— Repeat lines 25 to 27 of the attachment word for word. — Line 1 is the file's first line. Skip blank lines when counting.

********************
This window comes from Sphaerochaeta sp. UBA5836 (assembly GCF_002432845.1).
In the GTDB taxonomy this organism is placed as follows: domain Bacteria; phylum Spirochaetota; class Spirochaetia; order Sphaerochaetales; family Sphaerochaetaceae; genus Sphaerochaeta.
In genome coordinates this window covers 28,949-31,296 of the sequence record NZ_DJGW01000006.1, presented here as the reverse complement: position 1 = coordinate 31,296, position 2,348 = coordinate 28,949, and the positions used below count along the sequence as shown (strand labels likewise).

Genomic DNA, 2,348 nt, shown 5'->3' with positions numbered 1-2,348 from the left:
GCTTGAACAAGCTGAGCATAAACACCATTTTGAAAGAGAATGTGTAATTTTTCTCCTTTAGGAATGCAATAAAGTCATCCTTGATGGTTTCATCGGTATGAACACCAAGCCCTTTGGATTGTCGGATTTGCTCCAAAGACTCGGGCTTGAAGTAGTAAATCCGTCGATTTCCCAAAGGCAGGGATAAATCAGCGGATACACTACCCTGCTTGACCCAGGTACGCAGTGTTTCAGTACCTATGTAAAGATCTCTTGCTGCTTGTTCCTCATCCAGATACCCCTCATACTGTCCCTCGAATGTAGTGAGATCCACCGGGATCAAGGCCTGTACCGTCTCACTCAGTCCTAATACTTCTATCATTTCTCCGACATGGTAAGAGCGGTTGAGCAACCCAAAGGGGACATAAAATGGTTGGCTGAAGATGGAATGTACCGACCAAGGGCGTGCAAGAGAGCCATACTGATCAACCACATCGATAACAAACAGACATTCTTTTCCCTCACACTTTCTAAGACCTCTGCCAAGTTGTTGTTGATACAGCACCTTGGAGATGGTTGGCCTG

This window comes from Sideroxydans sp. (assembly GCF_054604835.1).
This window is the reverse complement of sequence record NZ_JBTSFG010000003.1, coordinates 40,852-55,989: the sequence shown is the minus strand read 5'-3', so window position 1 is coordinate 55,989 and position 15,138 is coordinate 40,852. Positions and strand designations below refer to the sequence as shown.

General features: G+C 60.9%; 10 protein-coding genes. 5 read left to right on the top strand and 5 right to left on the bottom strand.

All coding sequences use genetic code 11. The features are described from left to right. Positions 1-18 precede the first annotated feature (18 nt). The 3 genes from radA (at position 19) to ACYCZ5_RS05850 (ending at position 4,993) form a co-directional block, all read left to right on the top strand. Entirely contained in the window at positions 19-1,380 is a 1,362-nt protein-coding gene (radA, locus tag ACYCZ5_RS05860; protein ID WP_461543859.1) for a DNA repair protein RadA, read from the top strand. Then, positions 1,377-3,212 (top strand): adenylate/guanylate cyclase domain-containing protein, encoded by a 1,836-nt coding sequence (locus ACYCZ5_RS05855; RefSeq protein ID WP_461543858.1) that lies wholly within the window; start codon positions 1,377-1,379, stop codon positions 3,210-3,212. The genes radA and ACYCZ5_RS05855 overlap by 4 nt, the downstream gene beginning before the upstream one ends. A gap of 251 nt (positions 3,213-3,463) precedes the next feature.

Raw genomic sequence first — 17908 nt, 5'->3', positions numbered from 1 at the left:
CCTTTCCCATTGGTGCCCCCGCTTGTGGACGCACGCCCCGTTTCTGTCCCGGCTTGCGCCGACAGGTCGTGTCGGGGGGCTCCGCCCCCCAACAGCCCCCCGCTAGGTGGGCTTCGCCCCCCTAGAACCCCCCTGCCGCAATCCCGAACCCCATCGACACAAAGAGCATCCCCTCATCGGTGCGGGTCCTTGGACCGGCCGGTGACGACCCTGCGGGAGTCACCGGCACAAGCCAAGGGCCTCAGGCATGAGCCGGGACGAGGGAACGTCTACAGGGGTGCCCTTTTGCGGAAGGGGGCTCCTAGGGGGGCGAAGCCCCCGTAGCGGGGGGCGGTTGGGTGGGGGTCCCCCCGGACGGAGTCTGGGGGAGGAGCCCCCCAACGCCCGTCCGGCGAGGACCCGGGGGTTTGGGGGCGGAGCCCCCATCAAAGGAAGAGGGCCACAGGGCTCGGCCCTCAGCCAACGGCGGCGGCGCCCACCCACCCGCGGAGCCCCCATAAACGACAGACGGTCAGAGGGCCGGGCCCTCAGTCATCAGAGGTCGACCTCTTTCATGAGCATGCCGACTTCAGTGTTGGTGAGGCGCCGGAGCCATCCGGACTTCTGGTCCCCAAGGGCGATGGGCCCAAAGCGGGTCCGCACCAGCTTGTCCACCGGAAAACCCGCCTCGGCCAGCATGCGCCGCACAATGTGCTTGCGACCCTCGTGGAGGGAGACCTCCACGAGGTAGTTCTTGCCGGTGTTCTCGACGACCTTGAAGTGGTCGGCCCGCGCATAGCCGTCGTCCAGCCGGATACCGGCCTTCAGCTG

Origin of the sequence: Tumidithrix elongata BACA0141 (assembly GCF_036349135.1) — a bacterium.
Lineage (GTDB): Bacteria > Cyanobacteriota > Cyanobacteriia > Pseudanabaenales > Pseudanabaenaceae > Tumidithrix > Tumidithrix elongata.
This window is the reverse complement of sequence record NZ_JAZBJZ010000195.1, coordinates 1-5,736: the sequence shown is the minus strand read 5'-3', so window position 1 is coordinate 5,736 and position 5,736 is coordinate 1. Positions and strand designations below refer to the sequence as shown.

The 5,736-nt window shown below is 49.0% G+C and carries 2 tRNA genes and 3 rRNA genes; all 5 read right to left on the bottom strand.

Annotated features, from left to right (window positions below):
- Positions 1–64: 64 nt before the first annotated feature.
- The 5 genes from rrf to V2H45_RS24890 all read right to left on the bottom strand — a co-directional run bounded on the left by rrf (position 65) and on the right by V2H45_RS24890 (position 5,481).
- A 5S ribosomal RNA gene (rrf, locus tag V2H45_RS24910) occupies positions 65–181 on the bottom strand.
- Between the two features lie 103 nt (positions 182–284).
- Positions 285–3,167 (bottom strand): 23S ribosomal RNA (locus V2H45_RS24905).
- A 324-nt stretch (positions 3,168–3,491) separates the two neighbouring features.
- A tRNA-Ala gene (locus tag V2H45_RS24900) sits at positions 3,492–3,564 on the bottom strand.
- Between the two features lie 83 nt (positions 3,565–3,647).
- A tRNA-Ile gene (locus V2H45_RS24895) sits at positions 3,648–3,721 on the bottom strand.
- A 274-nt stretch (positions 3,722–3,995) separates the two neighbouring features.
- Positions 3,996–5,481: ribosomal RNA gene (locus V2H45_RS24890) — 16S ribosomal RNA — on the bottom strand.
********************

- A tRNA-Ile gene (locus V2H45_RS24895) sits at positions 3,648–3,721 on the bottom strand.
- A 274-nt stretch (positions 3,722–3,995) separates the two neighbouring features.
- Positions 3,996–5,481: ribosomal RNA gene (locus V2H45_RS24890) — 16S ribosomal RNA — on the bottom strand.